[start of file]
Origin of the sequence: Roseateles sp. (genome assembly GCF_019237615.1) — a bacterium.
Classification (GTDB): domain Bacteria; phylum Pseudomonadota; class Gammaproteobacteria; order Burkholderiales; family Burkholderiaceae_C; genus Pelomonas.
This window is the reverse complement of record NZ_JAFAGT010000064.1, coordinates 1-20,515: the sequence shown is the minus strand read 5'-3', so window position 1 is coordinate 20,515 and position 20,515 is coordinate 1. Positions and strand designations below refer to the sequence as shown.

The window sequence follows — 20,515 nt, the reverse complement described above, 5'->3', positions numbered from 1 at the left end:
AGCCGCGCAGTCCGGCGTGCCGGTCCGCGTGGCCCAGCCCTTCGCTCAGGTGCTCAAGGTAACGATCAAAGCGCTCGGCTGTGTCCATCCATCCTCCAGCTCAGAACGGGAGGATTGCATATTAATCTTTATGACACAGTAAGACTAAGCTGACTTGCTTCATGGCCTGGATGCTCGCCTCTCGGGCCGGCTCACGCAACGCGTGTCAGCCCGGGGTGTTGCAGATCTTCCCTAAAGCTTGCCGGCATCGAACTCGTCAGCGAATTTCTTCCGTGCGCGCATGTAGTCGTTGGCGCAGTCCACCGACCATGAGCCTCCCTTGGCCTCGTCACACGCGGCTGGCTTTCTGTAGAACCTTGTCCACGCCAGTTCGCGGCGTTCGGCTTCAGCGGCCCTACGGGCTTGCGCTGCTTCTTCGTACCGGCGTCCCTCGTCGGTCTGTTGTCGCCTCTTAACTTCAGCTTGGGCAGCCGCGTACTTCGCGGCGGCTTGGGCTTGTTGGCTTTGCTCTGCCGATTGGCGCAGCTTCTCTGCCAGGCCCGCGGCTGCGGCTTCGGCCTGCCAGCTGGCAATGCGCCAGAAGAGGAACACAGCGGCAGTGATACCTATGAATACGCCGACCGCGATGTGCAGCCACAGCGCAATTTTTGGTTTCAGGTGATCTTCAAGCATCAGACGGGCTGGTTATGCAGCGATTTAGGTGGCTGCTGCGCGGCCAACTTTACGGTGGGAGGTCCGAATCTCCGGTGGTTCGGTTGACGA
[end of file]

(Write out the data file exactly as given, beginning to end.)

Origin of the sequence: Roseateles sp. (genome assembly GCF_019237615.1) — a bacterium.
Classification (GTDB): domain Bacteria; phylum Pseudomonadota; class Gammaproteobacteria; order Burkholderiales; family Burkholderiaceae_C; genus Pelomonas.
This window is the reverse complement of record NZ_JAFAGT010000064.1, coordinates 1-20,515: the sequence shown is the minus strand read 5'-3', so window position 1 is coordinate 20,515 and position 20,515 is coordinate 1. Positions and strand designations below refer to the sequence as shown.

The window sequence follows — 20,515 nt, the reverse complement described above, 5'->3', positions numbered from 1 at the left end:
AGCCGCGCAGTCCGGCGTGCCGGTCCGCGTGGCCCAGCCCTTCGCTCAGGTGCTCAAGGTAACGATCAAAGCGCTCGGCTGTGTCCATCCATCCTCCAGCTCAGAACGGGAGGATTGCATATTAATCTTTATGACACAGTAAGACTAAGCTGACTTGCTTCATGGCCTGGATGCTCGCCTCTCGGGCCGGCTCACGCAACGCGTGTCAGCCCGGGGTGTTGCAGATCTTCCCTAAAGCTTGCCGGCATCGAACTCGTCAGCGAATTTCTTCCGTGCGCGCATGTAGTCGTTGGCGCAGTCCACCGACCATGAGCCTCCCTTGGCCTCGTCACACGCGGCTGGCTTTCTGTAGAACCTTGTCCACGCCAGTTCGCGGCGTTCGGCTTCAGCGGCCCTACGGGCTTGCGCTGCTTCTTCGTACCGGCGTCCCTCGTCGGTCTGTTGTCGCCTCTTAACTTCAGCTTGGGCAGCCGCGTACTTCGCGGCGGCTTGGGCTTGTTGGCTTTGCTCTGCCGATTGGCGCAGCTTCTCTGCCAGGCCCGCGGCTGCGGCTTCGGCCTGCCAGCTGGCAATGCGCCAGAAGAGGAACACAGCGGCAGTGATACCTATGAATACGCCGACCGCGATGTGCAGCCACAGCGCAATTTTTGGTTTCAGGTGATCTTCAAGCATCAGACGGGCTGGTTATGCAGCGATTTAGGTGGCTGCTGCGCGGCCAACTTTACGGTGGGAGGTCCGAATCTCCGGTGGTTCGGTTGACGA